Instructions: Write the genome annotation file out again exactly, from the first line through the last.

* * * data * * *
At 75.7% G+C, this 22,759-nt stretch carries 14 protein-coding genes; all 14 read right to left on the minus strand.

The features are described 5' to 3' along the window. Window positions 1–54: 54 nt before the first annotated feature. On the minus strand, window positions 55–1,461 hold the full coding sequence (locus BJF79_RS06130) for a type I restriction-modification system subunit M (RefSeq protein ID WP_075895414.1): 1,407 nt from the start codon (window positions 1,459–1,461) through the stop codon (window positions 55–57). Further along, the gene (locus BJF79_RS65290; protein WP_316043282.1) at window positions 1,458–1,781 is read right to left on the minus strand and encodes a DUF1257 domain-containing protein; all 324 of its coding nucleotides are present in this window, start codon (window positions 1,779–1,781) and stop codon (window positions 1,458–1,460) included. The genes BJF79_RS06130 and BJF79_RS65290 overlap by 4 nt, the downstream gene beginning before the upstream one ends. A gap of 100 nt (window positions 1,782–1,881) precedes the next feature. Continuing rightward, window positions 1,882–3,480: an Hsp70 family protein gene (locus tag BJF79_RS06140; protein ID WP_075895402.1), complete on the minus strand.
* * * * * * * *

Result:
At 75.7% G+C, this 22,759-nt stretch carries 14 protein-coding genes; all 14 read right to left on the minus strand.

The features are described 5' to 3' along the window. Window positions 1–54: 54 nt before the first annotated feature. On the minus strand, window positions 55–1,461 hold the full coding sequence (locus BJF79_RS06130) for a type I restriction-modification system subunit M (RefSeq protein ID WP_075895414.1): 1,407 nt from the start codon (window positions 1,459–1,461) through the stop codon (window positions 55–57). Further along, the gene (locus BJF79_RS65290; protein WP_316043282.1) at window positions 1,458–1,781 is read right to left on the minus strand and encodes a DUF1257 domain-containing protein; all 324 of its coding nucleotides are present in this window, start codon (window positions 1,779–1,781) and stop codon (window positions 1,458–1,460) included. The genes BJF79_RS06130 and BJF79_RS65290 overlap by 4 nt, the downstream gene beginning before the upstream one ends. A gap of 100 nt (window positions 1,782–1,881) precedes the next feature. Continuing rightward, window positions 1,882–3,480: an Hsp70 family protein gene (locus tag BJF79_RS06140; protein ID WP_075895402.1), complete on the minus strand.